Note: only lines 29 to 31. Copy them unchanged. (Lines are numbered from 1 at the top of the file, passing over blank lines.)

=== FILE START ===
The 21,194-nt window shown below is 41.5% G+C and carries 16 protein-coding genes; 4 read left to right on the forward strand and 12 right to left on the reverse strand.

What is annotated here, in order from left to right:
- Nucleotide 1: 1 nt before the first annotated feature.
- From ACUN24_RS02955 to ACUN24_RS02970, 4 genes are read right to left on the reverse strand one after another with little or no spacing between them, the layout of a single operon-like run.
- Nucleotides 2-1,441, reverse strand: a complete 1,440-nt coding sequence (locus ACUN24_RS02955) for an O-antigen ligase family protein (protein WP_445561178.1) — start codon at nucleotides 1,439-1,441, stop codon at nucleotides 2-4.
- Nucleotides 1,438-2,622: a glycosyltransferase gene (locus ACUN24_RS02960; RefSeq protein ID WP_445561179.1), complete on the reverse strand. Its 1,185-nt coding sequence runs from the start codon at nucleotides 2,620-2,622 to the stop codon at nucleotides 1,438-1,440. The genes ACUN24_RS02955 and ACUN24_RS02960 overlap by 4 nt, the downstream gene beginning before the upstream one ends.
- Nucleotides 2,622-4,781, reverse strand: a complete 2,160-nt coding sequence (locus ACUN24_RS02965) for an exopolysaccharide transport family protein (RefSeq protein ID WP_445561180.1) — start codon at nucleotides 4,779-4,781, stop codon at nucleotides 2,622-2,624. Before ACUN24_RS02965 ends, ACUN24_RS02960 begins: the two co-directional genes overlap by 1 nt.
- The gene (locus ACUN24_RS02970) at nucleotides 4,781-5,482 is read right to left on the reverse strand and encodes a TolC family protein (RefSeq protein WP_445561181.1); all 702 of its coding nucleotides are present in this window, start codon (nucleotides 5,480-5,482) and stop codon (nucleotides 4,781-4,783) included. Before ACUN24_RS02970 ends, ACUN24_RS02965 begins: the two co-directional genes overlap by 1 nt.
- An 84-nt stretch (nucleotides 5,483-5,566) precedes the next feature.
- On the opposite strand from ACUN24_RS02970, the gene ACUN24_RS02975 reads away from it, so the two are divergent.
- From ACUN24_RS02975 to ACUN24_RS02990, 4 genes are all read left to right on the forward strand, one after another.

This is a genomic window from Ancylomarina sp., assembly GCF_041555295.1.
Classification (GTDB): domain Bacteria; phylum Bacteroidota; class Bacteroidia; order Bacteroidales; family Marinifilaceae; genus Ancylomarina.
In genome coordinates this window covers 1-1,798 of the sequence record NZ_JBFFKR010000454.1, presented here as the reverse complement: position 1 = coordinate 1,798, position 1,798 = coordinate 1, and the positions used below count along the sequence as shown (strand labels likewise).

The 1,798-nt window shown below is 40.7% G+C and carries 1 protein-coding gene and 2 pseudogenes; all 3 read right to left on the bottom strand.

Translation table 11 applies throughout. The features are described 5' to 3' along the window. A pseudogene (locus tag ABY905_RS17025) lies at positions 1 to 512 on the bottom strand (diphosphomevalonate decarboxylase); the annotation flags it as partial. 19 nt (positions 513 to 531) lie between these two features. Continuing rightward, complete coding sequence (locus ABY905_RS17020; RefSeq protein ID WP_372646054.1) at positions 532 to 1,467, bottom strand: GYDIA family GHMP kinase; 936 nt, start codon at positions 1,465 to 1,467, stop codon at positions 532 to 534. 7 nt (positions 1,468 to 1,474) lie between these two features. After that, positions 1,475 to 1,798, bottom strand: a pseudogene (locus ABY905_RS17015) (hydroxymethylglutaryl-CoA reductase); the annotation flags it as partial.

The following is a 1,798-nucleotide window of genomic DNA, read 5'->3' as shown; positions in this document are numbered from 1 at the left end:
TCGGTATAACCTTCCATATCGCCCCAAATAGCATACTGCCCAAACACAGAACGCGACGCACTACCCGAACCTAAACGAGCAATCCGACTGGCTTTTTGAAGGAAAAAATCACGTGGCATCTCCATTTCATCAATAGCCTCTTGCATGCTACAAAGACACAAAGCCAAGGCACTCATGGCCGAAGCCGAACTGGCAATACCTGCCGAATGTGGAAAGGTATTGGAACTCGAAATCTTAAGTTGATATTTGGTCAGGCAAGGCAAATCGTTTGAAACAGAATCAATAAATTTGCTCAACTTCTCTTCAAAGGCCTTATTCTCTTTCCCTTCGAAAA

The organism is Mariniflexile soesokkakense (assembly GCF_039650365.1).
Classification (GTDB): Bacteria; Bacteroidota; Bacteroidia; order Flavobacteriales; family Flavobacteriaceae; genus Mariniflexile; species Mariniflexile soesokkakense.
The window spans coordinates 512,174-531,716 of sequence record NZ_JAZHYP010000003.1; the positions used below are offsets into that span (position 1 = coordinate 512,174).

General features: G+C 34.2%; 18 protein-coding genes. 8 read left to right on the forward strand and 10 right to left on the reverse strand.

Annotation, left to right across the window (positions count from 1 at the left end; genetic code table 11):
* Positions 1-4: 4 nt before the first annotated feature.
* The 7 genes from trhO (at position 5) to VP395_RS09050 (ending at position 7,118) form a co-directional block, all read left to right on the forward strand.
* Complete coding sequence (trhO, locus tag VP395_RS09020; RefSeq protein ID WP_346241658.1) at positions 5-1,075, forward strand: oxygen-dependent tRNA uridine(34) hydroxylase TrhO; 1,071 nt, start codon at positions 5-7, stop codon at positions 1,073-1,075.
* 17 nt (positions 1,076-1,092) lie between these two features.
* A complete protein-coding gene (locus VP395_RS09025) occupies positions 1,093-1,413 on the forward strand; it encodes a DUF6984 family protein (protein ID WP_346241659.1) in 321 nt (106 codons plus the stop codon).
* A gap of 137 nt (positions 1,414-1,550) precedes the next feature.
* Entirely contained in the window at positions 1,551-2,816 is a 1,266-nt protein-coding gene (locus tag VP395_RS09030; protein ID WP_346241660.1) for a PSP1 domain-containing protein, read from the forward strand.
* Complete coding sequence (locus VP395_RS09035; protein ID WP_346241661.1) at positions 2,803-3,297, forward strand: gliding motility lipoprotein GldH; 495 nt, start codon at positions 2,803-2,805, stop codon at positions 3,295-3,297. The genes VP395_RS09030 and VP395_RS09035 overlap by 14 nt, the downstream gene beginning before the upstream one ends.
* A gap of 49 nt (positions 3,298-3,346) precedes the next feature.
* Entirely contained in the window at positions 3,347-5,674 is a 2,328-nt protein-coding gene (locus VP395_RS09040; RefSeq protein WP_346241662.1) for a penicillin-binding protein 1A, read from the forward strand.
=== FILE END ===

* A gap of 137 nt (positions 1,414-1,550) precedes the next feature.
* Entirely contained in the window at positions 1,551-2,816 is a 1,266-nt protein-coding gene (locus tag VP395_RS09030; protein ID WP_346241660.1) for a PSP1 domain-containing protein, read from the forward strand.
* Complete coding sequence (locus VP395_RS09035; protein ID WP_346241661.1) at positions 2,803-3,297, forward strand: gliding motility lipoprotein GldH; 495 nt, start codon at positions 2,803-2,805, stop codon at positions 3,295-3,297. The genes VP395_RS09030 and VP395_RS09035 overlap by 14 nt, the downstream gene beginning before the upstream one ends.